FRANKFORT — Gov. Steve Beshear formally announced Monday that he will seek a second term. At press conferences in Frankfort and Louisville, Beshear introduced longtime Louisville Mayor Jerry Abramson as his running mate.
The two will tour the state Tuesday and Wednesday with stops in Bowling Green, Paducah, Owensboro, Hazard, Hebron and Worthington.
Monday's announcement kicked off the 2011 race for governor and instantly created a buzz about the open race for Louisville mayor. Within hours of the Frankfort press conference, Greg Fischer, 51, a Louisville businessman who ran as a Democrat for the U.S. Senate, announced that he would run for Abramson's seat. Another Democrat, Louisville Metro Councilman Jim King, released a statement saying that he would make a decision about running in "coming weeks."
Many Republicans hope that former federal prosecutor and lieutenant governor Steve Pence enters the race. Pence did not return calls Monday seeking comment. Another possible Republican candidate is Kelly Downard, a councilman who challenged Abramson in 2006 and lost.
Beshear, who was elected in 2007, said Monday in Frankfort that it would take an additional term to accomplish what he set out to do. The governor has had to grapple with declining state revenues and manage the state's response to several natural disasters, including an ice storm that crippled much of the state in January and February.
"Our work is not finished," Beshear said. "I dream of more for our state and our people."
Abramson, 62, has spent more than 20 years as the mayor of the state's most populous city and has an impressive track record of attracting and retaining jobs, improving the city's parks system and reducing the size of government, Beshear said.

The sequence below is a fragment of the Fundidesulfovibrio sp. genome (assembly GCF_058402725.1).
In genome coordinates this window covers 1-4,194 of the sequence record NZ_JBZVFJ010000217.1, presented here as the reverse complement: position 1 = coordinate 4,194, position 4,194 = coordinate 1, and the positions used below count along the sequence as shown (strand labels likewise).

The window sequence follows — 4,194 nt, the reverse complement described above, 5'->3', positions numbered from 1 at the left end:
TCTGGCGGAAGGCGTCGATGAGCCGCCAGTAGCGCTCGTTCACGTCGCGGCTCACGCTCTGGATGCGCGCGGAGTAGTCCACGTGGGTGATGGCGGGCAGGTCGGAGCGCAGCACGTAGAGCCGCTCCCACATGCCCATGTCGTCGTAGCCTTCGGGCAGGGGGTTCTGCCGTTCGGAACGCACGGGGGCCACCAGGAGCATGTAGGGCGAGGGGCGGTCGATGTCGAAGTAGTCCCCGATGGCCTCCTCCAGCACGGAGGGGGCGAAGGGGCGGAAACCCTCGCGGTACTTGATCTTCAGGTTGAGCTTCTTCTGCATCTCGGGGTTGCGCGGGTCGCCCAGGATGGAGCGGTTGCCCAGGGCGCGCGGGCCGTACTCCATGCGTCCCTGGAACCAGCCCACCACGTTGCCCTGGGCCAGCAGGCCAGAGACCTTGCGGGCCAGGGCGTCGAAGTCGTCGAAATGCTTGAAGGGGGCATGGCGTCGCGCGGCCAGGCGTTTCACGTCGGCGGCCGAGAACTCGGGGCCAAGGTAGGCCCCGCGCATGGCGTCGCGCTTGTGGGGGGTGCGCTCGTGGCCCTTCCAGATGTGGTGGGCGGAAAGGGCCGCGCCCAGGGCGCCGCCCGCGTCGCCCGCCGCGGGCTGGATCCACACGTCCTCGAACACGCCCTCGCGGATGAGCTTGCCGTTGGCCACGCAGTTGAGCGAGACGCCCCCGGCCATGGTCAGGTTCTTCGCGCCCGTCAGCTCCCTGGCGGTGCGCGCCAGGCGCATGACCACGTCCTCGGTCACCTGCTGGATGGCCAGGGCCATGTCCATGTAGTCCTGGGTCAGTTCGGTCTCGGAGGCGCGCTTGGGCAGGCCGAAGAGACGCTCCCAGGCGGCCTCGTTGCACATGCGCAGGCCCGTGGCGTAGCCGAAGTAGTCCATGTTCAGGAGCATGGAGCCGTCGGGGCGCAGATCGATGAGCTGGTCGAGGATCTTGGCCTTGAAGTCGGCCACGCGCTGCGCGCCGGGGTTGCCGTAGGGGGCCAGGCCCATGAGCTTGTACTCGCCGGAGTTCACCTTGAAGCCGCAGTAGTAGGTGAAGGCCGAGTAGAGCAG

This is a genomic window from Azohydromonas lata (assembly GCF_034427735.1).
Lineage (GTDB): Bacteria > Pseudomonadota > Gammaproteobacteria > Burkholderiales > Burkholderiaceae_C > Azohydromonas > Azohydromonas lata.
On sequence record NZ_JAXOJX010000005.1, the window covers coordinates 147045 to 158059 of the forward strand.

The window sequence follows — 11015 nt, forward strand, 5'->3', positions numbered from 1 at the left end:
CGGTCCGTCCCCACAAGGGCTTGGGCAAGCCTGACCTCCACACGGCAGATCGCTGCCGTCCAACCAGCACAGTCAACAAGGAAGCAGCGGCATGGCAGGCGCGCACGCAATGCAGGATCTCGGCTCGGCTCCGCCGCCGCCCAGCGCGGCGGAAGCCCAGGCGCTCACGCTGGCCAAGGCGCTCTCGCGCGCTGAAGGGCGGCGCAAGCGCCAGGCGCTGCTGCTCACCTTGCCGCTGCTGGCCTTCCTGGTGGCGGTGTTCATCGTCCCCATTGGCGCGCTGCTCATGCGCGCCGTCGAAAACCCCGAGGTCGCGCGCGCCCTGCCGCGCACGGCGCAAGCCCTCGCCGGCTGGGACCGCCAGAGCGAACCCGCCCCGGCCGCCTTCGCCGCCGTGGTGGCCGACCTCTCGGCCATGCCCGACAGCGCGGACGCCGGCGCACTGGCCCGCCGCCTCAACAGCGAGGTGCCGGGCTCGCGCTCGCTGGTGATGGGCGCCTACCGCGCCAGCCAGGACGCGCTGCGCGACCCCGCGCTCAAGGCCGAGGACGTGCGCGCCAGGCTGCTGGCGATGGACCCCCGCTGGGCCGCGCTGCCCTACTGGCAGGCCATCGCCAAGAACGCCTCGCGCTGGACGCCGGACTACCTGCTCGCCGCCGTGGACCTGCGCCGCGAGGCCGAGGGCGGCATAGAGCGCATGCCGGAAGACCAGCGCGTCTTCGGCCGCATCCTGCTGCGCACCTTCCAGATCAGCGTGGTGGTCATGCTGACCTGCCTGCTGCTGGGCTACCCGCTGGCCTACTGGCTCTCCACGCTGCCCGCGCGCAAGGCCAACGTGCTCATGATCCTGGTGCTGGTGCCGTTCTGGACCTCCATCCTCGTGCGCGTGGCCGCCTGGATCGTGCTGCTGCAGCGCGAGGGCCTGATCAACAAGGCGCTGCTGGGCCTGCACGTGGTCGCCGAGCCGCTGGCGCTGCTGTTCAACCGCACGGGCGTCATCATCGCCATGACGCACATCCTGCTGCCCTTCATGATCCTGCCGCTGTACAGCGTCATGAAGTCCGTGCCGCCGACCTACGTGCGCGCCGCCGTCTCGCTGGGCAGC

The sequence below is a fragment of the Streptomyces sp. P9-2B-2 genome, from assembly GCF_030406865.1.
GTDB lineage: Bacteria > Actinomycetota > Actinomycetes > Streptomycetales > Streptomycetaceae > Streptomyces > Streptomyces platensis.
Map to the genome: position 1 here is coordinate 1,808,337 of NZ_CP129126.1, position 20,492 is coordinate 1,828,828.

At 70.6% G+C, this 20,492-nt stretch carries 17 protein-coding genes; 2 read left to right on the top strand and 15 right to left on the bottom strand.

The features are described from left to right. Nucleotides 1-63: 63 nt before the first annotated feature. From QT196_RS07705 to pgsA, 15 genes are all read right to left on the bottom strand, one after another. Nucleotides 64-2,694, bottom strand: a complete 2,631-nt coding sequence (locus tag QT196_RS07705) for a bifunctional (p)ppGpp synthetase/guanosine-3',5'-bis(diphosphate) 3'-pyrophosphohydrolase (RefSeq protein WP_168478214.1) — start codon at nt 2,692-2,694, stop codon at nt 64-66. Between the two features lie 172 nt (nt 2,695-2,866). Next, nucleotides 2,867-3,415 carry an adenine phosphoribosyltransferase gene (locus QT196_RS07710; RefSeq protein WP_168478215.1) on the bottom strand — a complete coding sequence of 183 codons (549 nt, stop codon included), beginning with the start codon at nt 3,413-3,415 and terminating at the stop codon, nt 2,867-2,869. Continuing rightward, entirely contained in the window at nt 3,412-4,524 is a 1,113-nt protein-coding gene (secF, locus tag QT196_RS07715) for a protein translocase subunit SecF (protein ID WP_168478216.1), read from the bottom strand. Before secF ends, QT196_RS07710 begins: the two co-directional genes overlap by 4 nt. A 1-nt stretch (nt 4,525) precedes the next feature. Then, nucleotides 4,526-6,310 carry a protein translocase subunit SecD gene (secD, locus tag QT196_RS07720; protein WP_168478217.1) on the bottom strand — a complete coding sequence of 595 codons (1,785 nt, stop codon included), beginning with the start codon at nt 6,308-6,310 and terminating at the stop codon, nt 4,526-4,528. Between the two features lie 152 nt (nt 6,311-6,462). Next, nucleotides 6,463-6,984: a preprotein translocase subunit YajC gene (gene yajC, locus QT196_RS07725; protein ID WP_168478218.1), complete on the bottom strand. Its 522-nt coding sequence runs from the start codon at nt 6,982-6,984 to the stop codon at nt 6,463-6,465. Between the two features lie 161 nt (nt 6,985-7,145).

"Mayor Abramson is a proven leader," Beshear said.
Only 19 months into his first term, Beshear had to choose a running mate early because Lt. Gov. Daniel Mongiardo announced earlier this year that he was going to run for U.S. Senate and would not be on the governor's ticket. In Kentucky, candidates cannot raise money until they announce their intention to run. Gatewood Galbraith, an independent and a Lexington lawyer, also has said that he intends to run for governor.
On Monday, Beshear touted his accomplishments over the past 19 months. They include passing an overhaul of the state's economic development tools, getting more children enrolled in the state's health care plans, and attracting a federal research laboratory to Kentucky.
Charlie Moore, chairman of the Kentucky Democratic Party, applauded Beshear's decision to add Abramson to the ticket, saying that his proven leadership skills were needed as the state struggles financially.
"The governor needs the best executive he can find," Moore said, adding that he doubts that a Democratic candidate will emerge to challenge Beshear in 2011.
But others have questioned whether Abramson could help Beshear pick up votes in far Eastern and Western Kentucky. Abramson's more liberal stances on some issues — notably gun control — might not resonate with rural voters, who tend to be more conservative.
Beshear dismissed the criticism Monday, saying that most people in Kentucky care more about where a candidate is going than where he is from.
"Jerry Abramson is a very mainstream Kentuckian," Beshear said. "This administration is not going to have any agenda about gun ownership at all." Beshear noted that gun control is a federal issue.
Abramson said he will finish the remaining 18 months left in his term as mayor. Abramson and Beshear have said they do not have a hand-picked Democratic successor in mind to replace Abramson and will back whoever the Democratic candidate is.
Abramson said that the city's dismal finances and other problems over the past 18 months — one of the toughest periods in his 20 years as mayor — had no bearing on his decision not to seek a sixth term as mayor of the Louisville Metro merged government. Abramson served three terms as mayor of the city of Louisville and is in his second term under the merged government.